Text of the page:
On April 12, 1961, Russian Cosmonaut Yuri Gagarin became the first human to leave Earth’s atmosphere and usher in a new era of space exploration.
Though Gagarin’s journey in a small Vostok capsule was a single orbit and took only 108 minutes, its implications that man could leave his earthly confines were huge.
This first flight was also a huge blow to the United States’ ego. As an extension of the Cold War, they were in a contentious race with the Soviet Union for space supremacy. The U.S.’s own first orbit followed in February 7, 1962 with John Glen’s Friendship 7 mission.
Since that time, the Cold War, as well as the Soviet Union, has ceased to be. Nations that were at one time adversaries, have become partners in pursuing space travel. The spirit of collaboration has yielded countless advances for humanity: technology, medicine, weather science, physics, biology – not to mention how we observe the cosmos as a whole.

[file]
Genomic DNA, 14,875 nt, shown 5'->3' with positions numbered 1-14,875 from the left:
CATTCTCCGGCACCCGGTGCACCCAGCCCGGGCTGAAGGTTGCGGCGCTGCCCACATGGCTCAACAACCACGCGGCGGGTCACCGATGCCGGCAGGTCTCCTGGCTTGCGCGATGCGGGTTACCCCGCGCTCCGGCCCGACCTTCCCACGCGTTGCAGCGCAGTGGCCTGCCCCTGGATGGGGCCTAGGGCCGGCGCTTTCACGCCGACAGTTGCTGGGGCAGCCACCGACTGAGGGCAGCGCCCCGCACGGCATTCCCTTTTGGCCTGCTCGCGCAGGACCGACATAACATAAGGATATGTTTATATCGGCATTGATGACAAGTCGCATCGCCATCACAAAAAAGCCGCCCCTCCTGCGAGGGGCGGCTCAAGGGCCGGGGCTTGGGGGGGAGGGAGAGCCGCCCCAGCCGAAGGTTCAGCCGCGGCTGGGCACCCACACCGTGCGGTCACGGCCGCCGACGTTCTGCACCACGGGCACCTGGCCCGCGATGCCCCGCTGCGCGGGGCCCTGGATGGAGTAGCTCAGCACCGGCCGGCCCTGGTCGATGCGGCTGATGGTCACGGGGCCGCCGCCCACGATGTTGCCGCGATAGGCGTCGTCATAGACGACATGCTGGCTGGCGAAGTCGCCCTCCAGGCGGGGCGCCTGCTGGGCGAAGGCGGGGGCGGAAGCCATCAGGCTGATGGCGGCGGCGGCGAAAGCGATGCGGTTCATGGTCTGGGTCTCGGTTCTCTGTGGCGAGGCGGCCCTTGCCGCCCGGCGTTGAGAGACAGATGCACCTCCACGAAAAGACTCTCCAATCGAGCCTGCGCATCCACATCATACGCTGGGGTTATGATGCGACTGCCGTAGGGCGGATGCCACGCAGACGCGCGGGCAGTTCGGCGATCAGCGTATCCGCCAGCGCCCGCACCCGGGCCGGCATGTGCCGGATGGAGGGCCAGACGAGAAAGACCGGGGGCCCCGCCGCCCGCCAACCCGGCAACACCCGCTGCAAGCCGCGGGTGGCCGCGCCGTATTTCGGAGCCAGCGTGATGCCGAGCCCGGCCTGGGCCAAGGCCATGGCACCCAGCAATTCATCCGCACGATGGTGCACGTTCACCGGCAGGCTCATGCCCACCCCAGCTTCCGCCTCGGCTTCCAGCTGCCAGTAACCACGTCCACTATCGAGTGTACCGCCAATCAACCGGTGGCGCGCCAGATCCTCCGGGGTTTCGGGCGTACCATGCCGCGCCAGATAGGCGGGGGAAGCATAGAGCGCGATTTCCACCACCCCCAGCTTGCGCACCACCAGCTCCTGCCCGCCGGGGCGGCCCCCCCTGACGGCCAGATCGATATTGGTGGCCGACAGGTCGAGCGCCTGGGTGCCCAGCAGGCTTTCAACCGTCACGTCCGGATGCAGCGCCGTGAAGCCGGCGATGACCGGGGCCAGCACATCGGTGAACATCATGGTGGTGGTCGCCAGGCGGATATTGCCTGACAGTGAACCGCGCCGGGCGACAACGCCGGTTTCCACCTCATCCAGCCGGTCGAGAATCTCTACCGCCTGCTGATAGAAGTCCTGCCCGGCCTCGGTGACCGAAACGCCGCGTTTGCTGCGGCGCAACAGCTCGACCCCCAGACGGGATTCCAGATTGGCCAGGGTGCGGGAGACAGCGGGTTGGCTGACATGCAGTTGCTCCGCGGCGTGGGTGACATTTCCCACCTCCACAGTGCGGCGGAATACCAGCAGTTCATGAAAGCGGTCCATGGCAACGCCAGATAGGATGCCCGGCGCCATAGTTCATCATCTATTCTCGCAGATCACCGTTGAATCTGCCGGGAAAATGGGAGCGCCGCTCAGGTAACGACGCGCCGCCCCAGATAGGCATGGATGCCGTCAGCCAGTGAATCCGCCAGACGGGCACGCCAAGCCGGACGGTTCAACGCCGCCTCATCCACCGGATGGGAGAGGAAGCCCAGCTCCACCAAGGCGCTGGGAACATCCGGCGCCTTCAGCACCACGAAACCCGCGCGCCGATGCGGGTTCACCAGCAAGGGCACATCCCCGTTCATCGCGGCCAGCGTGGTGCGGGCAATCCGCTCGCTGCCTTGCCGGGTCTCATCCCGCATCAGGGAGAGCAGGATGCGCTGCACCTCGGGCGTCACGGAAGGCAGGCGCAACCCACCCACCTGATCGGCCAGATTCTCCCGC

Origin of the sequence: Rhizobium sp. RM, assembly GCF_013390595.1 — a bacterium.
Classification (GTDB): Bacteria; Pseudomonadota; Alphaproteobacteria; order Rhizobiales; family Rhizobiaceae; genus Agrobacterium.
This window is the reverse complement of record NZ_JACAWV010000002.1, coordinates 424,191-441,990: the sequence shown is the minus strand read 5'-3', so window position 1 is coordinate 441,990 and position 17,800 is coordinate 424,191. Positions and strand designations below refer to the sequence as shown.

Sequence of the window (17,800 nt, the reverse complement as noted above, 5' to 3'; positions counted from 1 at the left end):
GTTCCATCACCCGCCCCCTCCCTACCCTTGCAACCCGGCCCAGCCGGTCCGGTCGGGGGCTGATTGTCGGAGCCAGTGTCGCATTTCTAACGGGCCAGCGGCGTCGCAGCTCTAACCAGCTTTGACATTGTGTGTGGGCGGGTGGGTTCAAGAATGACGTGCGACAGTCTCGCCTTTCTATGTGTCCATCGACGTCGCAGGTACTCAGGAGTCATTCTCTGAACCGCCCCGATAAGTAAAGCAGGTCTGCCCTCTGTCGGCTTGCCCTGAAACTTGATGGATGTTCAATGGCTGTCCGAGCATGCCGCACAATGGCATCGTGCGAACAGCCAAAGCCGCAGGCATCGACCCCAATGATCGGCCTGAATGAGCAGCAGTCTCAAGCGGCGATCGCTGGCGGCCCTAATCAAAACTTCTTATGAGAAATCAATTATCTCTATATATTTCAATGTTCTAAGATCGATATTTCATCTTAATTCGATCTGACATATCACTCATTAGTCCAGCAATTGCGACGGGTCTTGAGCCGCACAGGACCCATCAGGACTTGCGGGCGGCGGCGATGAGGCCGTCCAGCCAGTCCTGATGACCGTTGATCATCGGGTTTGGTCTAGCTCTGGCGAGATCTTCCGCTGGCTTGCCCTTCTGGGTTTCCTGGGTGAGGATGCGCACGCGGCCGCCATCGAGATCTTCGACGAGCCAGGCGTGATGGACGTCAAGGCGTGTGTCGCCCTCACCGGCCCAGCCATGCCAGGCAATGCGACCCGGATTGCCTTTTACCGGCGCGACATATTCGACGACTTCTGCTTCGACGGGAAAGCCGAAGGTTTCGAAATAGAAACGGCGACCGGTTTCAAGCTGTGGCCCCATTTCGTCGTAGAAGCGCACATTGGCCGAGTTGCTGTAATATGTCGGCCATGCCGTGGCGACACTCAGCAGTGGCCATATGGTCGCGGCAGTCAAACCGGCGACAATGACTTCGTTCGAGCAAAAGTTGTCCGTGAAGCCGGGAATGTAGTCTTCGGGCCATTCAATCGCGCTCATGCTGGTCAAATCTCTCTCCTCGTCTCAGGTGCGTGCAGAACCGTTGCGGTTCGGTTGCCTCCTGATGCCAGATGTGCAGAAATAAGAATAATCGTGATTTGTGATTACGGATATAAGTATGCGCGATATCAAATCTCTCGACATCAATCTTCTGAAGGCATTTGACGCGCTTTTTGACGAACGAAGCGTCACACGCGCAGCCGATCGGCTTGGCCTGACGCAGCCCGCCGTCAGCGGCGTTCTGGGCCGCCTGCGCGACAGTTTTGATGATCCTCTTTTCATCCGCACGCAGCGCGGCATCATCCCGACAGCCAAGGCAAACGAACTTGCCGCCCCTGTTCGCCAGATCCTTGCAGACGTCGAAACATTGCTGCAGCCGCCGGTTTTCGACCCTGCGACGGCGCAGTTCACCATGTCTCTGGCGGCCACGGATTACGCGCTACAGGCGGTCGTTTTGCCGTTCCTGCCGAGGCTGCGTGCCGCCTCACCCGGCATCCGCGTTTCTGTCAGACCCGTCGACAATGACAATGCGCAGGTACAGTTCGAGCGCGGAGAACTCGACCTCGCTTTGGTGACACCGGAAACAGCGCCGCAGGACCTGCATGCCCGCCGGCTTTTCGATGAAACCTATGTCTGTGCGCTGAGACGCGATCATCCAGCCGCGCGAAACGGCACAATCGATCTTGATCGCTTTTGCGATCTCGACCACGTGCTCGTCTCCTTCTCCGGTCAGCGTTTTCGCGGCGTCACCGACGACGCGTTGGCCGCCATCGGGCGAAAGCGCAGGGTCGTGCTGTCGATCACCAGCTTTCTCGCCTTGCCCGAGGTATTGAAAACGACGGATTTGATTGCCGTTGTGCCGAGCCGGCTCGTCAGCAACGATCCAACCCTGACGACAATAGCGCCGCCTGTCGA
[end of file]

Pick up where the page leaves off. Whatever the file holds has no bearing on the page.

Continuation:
To commemorate that first flight, the United Nations General Assembly has declared April 12 as the International Day of Human Space Flight.
“I am confident that the International Day of Human Space Flight will remind us of our common humanity and our need to work together to conquer shared challenges. I hope it will also inspire young people in particular to pursue their dreams and move the world towards new frontiers of knowledge and understanding,” U.N. Secretary General Ban Ki-moon said in 2011.
PHOTOS: Yuri Gagarin and the first manned space flight
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